Creative play doesn’t have to always be outdoors or in the country.

    What happened to the old-fashioned games that involved counting, reading, using your imagination, team work and nature study? What happened to painting, drawing, reading a book to children each night at bed time. And don’t tell me there isn’t time to read your child a book – all you have to do is limit TV, computer and other technology. There’s plenty of time to educate them and teach them self discipline and good study habits as time goes by in their school years.

    And if your child is really hyperactive, stop giving them so much sugar laced foods, guarana based canned drinks or processed food. A guarana based can of soft drink is equal to about 6 cups of strong black coffee – no wonder teens are hyped up and can’t concentrate.

  42. I have really enjoyed the last few posts about mental health and medication. I would love to see more of that or even some recommendations of literature or other mediums to further investigate these issues. Besides my own recent experiences with medication, I am a Teaching Associate who works with children with special needs; I have seen the harm societies attitude on medication and mental health has caused.

  43. An overhaul of education is long overdue and the average western lifestyle is a perverse thing I agree, but you need to be careful about suggesting riverside walks and forest rambling are a panacea for mental illness. There is no amount of healthy eating and rambling that will deal with my Bipolar Disorder and without the antipsychotics I’m on now I would probably be psychotic or dead.

    Had my illness been identified earlier its course may have been altered significantly and I may not have required the treatment I am currently under. If you have 20 kids sat at desks, and one is behaving in a way that prompts the question to be asked about their mental health – it can only be a good thing. A lack of awareness about genuine illness is the reason there are so many suicides and undiagnosed people suffering needlessly.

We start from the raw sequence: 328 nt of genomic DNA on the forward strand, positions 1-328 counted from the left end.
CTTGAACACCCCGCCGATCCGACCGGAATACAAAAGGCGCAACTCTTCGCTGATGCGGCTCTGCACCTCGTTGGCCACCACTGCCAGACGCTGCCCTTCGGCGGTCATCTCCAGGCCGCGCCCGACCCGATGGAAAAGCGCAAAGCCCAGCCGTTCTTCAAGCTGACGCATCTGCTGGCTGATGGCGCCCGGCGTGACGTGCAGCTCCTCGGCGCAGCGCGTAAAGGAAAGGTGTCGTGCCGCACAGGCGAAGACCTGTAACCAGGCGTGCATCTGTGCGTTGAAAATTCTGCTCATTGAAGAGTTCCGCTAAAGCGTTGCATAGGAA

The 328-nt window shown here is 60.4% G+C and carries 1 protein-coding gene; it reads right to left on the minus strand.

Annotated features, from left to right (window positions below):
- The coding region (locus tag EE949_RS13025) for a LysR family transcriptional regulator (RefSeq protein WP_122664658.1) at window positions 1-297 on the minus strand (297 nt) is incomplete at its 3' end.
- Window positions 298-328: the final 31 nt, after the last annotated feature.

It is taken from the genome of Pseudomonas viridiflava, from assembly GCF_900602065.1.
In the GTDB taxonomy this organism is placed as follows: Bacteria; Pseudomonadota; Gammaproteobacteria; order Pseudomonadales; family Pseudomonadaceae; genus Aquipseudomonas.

All the best,
    H&J

    • I would like to add that while ADHD is certainly overdiagnosed in some situations, it is also tragically underdiagnosed in others. People of colour are often not diagnosed when they should be – they are given other diagnoses instead – and women tend to be missed, especially if they have Inattentive ADHD (like me). And if you do well in school? Forget about it.

      I was diagnosed when I was 28 years old and had to find a new doctor because he didn’t believe I could possibly have ADHD since I did well in school. Meanwhile, my life was falling apart and I am being perfectly honest when I state that I would not be around today if I had not received medication to help treat my symptoms. A year and a half later, I was diagnosed with depression and again, medication saved my life. I am currently medication-free but I will go back on ADHD meds in a heartbeat if my symptoms get too much for the symptoms I’ve got going right now and adjustments aren’t working anymore.

      I think this post of mine might be useful here: http://disabilitythoughts.wordpress.com/2014/02/28/whats-in-a-label/

  44. God is there and he made the rain to fall on the just and unjust for a reason.
    Hope your time off helps and fills your needs and happiness 🙂

  45. Reblogged this on lifestyle warbler and commented:
    Amazing post. I have a mental health background and I do believe it is time someone spoke up on the lies that are said to people in order to sell drugs. Mental illness is still a mystery and any improvement or not cannot be quantified or qualified scientifically. Good area to off load ineffective and dangerous drugs. Mentally ill people are also the last sort of people who would protest. Any concerns of theirs can be passed off as another sign of illness.

  46. Amazing post. I have a mental health background and I do believe it is time someone spoke up on the lies that are said to people in order to sell drugs. Mental illness is still a mystery and any improvement or not cannot be quantified or qualified scientifically. Good area to off load ineffective and dangerous drugs. Mentally ill people are also the last sort of people who would protest. Any concerns of theirs can be passed off as another sign of illness.